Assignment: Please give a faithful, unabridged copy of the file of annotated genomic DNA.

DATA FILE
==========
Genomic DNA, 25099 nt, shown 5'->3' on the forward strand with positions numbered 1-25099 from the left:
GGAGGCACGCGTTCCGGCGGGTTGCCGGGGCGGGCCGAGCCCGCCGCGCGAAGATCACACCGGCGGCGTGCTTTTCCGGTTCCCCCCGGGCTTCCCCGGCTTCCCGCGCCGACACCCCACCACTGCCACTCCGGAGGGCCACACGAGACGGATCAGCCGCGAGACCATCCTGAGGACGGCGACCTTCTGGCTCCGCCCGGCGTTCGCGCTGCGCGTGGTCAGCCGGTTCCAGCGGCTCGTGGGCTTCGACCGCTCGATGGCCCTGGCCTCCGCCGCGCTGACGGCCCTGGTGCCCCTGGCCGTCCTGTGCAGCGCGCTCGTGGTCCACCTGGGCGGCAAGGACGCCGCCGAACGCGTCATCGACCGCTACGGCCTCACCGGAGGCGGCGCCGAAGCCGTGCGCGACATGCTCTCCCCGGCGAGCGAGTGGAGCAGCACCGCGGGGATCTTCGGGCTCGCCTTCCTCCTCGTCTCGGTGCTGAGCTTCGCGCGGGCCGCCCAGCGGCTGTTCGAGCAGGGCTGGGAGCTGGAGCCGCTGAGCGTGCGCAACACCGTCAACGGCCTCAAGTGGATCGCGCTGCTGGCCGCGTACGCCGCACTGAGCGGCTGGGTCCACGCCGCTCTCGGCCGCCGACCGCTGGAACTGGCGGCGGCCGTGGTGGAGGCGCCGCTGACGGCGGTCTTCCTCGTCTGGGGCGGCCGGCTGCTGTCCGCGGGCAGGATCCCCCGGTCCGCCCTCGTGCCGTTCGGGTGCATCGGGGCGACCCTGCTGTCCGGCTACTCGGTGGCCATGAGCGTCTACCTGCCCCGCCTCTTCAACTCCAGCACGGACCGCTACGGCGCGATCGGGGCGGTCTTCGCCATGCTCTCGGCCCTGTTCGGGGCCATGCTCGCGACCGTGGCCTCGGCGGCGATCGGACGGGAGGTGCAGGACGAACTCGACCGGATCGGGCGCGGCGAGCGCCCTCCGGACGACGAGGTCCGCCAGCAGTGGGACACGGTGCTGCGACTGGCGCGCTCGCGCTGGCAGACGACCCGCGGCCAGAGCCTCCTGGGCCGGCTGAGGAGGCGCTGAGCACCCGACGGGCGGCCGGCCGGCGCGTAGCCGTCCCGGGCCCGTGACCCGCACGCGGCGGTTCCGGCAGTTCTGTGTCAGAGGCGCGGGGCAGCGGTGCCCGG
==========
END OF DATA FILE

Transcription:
Genomic DNA, 25099 nt, shown 5'->3' on the forward strand with positions numbered 1-25099 from the left:
GGAGGCACGCGTTCCGGCGGGTTGCCGGGGCGGGCCGAGCCCGCCGCGCGAAGATCACACCGGCGGCGTGCTTTTCCGGTTCCCCCCGGGCTTCCCCGGCTTCCCGCGCCGACACCCCACCACTGCCACTCCGGAGGGCCACACGAGACGGATCAGCCGCGAGACCATCCTGAGGACGGCGACCTTCTGGCTCCGCCCGGCGTTCGCGCTGCGCGTGGTCAGCCGGTTCCAGCGGCTCGTGGGCTTCGACCGCTCGATGGCCCTGGCCTCCGCCGCGCTGACGGCCCTGGTGCCCCTGGCCGTCCTGTGCAGCGCGCTCGTGGTCCACCTGGGCGGCAAGGACGCCGCCGAACGCGTCATCGACCGCTACGGCCTCACCGGAGGCGGCGCCGAAGCCGTGCGCGACATGCTCTCCCCGGCGAGCGAGTGGAGCAGCACCGCGGGGATCTTCGGGCTCGCCTTCCTCCTCGTCTCGGTGCTGAGCTTCGCGCGGGCCGCCCAGCGGCTGTTCGAGCAGGGCTGGGAGCTGGAGCCGCTGAGCGTGCGCAACACCGTCAACGGCCTCAAGTGGATCGCGCTGCTGGCCGCGTACGCCGCACTGAGCGGCTGGGTCCACGCCGCTCTCGGCCGCCGACCGCTGGAACTGGCGGCGGCCGTGGTGGAGGCGCCGCTGACGGCGGTCTTCCTCGTCTGGGGCGGCCGGCTGCTGTCCGCGGGCAGGATCCCCCGGTCCGCCCTCGTGCCGTTCGGGTGCATCGGGGCGACCCTGCTGTCCGGCTACTCGGTGGCCATGAGCGTCTACCTGCCCCGCCTCTTCAACTCCAGCACGGACCGCTACGGCGCGATCGGGGCGGTCTTCGCCATGCTCTCGGCCCTGTTCGGGGCCATGCTCGCGACCGTGGCCTCGGCGGCGATCGGACGGGAGGTGCAGGACGAACTCGACCGGATCGGGCGCGGCGAGCGCCCTCCGGACGACGAGGTCCGCCAGCAGTGGGACACGGTGCTGCGACTGGCGCGCTCGCGCTGGCAGACGACCCGCGGCCAGAGCCTCCTGGGCCGGCTGAGGAGGCGCTGAGCACCCGACGGGCGGCCGGCCGGCGCGTAGCCGTCCCGGGCCCGTGACCCGCACGCGGCGGTTCCGGCAGTTCTGTGTCAGAGGCGCGGGGCAGCGGTGCCCGG